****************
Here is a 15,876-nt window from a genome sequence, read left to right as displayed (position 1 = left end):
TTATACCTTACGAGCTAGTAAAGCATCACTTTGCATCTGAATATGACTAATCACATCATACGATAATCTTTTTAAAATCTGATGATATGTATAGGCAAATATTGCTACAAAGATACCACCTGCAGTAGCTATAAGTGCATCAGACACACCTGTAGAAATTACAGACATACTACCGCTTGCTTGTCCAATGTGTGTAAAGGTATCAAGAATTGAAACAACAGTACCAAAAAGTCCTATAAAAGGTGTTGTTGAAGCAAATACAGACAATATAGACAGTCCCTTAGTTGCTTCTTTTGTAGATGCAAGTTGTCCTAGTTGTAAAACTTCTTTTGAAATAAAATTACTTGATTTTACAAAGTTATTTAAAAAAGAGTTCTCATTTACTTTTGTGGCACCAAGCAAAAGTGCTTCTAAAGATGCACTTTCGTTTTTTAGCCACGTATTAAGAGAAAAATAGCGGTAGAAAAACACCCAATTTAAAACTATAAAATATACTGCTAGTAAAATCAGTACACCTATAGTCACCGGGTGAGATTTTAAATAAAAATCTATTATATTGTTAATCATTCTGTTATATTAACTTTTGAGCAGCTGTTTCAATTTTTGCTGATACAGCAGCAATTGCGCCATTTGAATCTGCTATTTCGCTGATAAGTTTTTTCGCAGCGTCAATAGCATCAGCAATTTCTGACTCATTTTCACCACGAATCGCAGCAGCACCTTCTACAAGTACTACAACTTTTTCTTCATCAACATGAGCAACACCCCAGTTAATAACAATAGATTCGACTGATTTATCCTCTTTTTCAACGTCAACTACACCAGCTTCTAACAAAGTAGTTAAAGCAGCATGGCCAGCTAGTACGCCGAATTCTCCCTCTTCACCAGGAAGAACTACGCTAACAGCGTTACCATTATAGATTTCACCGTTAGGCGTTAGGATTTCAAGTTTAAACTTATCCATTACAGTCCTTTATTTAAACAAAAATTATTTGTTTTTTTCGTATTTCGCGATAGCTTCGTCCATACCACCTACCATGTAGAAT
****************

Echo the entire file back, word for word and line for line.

Here is a 15,876-nt window from a genome sequence, read left to right as displayed (position 1 = left end):
TTATACCTTACGAGCTAGTAAAGCATCACTTTGCATCTGAATATGACTAATCACATCATACGATAATCTTTTTAAAATCTGATGATATGTATAGGCAAATATTGCTACAAAGATACCACCTGCAGTAGCTATAAGTGCATCAGACACACCTGTAGAAATTACAGACATACTACCGCTTGCTTGTCCAATGTGTGTAAAGGTATCAAGAATTGAAACAACAGTACCAAAAAGTCCTATAAAAGGTGTTGTTGAAGCAAATACAGACAATATAGACAGTCCCTTAGTTGCTTCTTTTGTAGATGCAAGTTGTCCTAGTTGTAAAACTTCTTTTGAAATAAAATTACTTGATTTTACAAAGTTATTTAAAAAAGAGTTCTCATTTACTTTTGTGGCACCAAGCAAAAGTGCTTCTAAAGATGCACTTTCGTTTTTTAGCCACGTATTAAGAGAAAAATAGCGGTAGAAAAACACCCAATTTAAAACTATAAAATATACTGCTAGTAAAATCAGTACACCTATAGTCACCGGGTGAGATTTTAAATAAAAATCTATTATATTGTTAATCATTCTGTTATATTAACTTTTGAGCAGCTGTTTCAATTTTTGCTGATACAGCAGCAATTGCGCCATTTGAATCTGCTATTTCGCTGATAAGTTTTTTCGCAGCGTCAATAGCATCAGCAATTTCTGACTCATTTTCACCACGAATCGCAGCAGCACCTTCTACAAGTACTACAACTTTTTCTTCATCAACATGAGCAACACCCCAGTTAATAACAATAGATTCGACTGATTTATCCTCTTTTTCAACGTCAACTACACCAGCTTCTAACAAAGTAGTTAAAGCAGCATGGCCAGCTAGTACGCCGAATTCTCCCTCTTCACCAGGAAGAACTACGCTAACAGCGTTACCATTATAGATTTCACCGTTAGGCGTTAGGATTTCAAGTTTAAACTTATCCATTACAGTCCTTTATTTAAACAAAAATTATTTGTTTTTTTCGTATTTCGCGATAGCTTCGTCCATACCACCTACCATGTAGAAT